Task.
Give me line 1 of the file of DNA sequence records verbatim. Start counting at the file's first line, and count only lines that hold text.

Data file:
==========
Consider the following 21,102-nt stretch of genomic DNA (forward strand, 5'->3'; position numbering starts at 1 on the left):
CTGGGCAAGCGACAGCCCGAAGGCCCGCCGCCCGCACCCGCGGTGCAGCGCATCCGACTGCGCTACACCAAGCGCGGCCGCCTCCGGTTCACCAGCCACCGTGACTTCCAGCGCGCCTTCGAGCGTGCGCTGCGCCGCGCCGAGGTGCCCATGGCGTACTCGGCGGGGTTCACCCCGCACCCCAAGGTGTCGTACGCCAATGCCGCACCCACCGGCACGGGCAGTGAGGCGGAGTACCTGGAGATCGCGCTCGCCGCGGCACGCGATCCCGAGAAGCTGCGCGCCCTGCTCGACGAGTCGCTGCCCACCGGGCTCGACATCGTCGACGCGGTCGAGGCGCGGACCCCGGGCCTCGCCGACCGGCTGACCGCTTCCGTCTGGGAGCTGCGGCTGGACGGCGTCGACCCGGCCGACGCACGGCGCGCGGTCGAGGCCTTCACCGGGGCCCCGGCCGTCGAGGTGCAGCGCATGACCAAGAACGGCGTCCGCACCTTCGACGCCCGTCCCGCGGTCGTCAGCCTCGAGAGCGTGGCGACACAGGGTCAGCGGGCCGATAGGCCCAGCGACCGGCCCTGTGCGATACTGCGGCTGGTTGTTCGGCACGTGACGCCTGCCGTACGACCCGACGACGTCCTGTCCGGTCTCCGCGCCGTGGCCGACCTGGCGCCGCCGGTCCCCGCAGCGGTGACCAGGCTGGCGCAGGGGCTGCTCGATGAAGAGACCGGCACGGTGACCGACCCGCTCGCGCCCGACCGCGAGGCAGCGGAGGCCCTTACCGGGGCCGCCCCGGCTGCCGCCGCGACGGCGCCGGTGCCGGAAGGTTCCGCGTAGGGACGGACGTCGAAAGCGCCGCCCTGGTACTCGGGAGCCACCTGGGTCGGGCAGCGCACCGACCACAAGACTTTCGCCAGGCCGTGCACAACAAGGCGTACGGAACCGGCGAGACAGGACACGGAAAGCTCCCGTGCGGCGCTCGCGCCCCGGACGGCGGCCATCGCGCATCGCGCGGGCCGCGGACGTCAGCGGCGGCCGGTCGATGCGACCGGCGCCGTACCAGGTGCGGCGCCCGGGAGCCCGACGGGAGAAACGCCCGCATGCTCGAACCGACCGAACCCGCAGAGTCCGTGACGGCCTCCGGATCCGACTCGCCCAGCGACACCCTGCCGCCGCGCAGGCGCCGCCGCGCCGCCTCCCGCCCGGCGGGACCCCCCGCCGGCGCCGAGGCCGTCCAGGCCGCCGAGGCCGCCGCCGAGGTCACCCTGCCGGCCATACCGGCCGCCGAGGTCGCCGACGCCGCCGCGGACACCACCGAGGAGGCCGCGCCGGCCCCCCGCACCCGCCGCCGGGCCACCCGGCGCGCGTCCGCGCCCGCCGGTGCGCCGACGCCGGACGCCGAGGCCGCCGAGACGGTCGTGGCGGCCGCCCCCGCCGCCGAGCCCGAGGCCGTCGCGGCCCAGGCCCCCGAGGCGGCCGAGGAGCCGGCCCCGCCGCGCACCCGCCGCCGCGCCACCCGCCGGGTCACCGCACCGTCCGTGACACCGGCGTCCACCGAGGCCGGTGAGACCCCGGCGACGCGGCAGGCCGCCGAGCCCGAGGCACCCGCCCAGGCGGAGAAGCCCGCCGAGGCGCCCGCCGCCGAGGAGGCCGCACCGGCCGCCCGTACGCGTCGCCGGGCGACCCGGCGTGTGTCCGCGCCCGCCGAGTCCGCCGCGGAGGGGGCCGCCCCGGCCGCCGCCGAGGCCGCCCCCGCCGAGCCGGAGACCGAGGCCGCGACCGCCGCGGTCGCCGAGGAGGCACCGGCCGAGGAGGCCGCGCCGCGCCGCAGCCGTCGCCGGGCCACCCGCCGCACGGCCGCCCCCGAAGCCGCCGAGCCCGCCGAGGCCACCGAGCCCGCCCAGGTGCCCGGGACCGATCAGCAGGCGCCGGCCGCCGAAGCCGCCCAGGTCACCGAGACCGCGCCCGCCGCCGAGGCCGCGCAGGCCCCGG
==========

Consider the following 21,102-nt stretch of genomic DNA (forward strand, 5'->3'; position numbering starts at 1 on the left):